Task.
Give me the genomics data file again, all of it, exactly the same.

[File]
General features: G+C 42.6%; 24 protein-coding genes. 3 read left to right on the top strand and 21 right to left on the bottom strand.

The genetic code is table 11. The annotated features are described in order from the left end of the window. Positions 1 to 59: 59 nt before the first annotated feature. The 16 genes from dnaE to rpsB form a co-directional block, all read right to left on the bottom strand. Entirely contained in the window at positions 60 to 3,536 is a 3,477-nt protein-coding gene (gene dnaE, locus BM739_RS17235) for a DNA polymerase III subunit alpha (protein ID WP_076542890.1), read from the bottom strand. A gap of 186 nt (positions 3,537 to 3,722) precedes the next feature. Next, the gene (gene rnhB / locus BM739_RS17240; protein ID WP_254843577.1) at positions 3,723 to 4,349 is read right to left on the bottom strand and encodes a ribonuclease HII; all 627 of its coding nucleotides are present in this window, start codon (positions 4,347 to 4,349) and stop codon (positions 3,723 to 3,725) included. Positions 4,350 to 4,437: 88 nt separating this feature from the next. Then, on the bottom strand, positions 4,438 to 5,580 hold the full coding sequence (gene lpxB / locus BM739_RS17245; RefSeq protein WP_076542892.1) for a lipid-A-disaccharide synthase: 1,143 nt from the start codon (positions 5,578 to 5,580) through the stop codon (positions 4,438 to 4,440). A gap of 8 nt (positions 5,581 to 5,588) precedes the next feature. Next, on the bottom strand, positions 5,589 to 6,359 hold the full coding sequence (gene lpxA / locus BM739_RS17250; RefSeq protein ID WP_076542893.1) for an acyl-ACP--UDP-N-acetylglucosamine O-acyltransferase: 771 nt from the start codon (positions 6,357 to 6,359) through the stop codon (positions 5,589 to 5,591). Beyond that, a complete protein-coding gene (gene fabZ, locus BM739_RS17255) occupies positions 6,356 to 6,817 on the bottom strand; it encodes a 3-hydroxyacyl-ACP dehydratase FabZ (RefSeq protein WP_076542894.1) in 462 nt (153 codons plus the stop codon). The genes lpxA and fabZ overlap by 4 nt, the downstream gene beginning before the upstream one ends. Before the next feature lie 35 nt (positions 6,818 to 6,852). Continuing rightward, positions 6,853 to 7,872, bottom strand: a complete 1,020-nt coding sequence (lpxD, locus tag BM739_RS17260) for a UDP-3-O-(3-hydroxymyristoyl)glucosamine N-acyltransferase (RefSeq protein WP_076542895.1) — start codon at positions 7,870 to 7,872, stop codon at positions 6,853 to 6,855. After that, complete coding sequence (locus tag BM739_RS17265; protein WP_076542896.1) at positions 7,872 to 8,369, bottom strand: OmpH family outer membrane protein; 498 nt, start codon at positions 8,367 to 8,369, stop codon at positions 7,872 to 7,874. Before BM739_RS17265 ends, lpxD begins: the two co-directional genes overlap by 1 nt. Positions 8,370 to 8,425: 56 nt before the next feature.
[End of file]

General features: G+C 42.6%; 24 protein-coding genes. 3 read left to right on the top strand and 21 right to left on the bottom strand.

The genetic code is table 11. The annotated features are described in order from the left end of the window. Positions 1 to 59: 59 nt before the first annotated feature. The 16 genes from dnaE to rpsB form a co-directional block, all read right to left on the bottom strand. Entirely contained in the window at positions 60 to 3,536 is a 3,477-nt protein-coding gene (gene dnaE, locus BM739_RS17235) for a DNA polymerase III subunit alpha (protein ID WP_076542890.1), read from the bottom strand. A gap of 186 nt (positions 3,537 to 3,722) precedes the next feature. Next, the gene (gene rnhB / locus BM739_RS17240; protein ID WP_254843577.1) at positions 3,723 to 4,349 is read right to left on the bottom strand and encodes a ribonuclease HII; all 627 of its coding nucleotides are present in this window, start codon (positions 4,347 to 4,349) and stop codon (positions 3,723 to 3,725) included. Positions 4,350 to 4,437: 88 nt separating this feature from the next. Then, on the bottom strand, positions 4,438 to 5,580 hold the full coding sequence (gene lpxB / locus BM739_RS17245; RefSeq protein WP_076542892.1) for a lipid-A-disaccharide synthase: 1,143 nt from the start codon (positions 5,578 to 5,580) through the stop codon (positions 4,438 to 4,440). A gap of 8 nt (positions 5,581 to 5,588) precedes the next feature. Next, on the bottom strand, positions 5,589 to 6,359 hold the full coding sequence (gene lpxA / locus BM739_RS17250; RefSeq protein ID WP_076542893.1) for an acyl-ACP--UDP-N-acetylglucosamine O-acyltransferase: 771 nt from the start codon (positions 6,357 to 6,359) through the stop codon (positions 5,589 to 5,591). Beyond that, a complete protein-coding gene (gene fabZ, locus BM739_RS17255) occupies positions 6,356 to 6,817 on the bottom strand; it encodes a 3-hydroxyacyl-ACP dehydratase FabZ (RefSeq protein WP_076542894.1) in 462 nt (153 codons plus the stop codon). The genes lpxA and fabZ overlap by 4 nt, the downstream gene beginning before the upstream one ends. Before the next feature lie 35 nt (positions 6,818 to 6,852). Continuing rightward, positions 6,853 to 7,872, bottom strand: a complete 1,020-nt coding sequence (lpxD, locus tag BM739_RS17260) for a UDP-3-O-(3-hydroxymyristoyl)glucosamine N-acyltransferase (RefSeq protein WP_076542895.1) — start codon at positions 7,870 to 7,872, stop codon at positions 6,853 to 6,855. After that, complete coding sequence (locus tag BM739_RS17265; protein WP_076542896.1) at positions 7,872 to 8,369, bottom strand: OmpH family outer membrane protein; 498 nt, start codon at positions 8,367 to 8,369, stop codon at positions 7,872 to 7,874. Before BM739_RS17265 ends, lpxD begins: the two co-directional genes overlap by 1 nt. Positions 8,370 to 8,425: 56 nt before the next feature.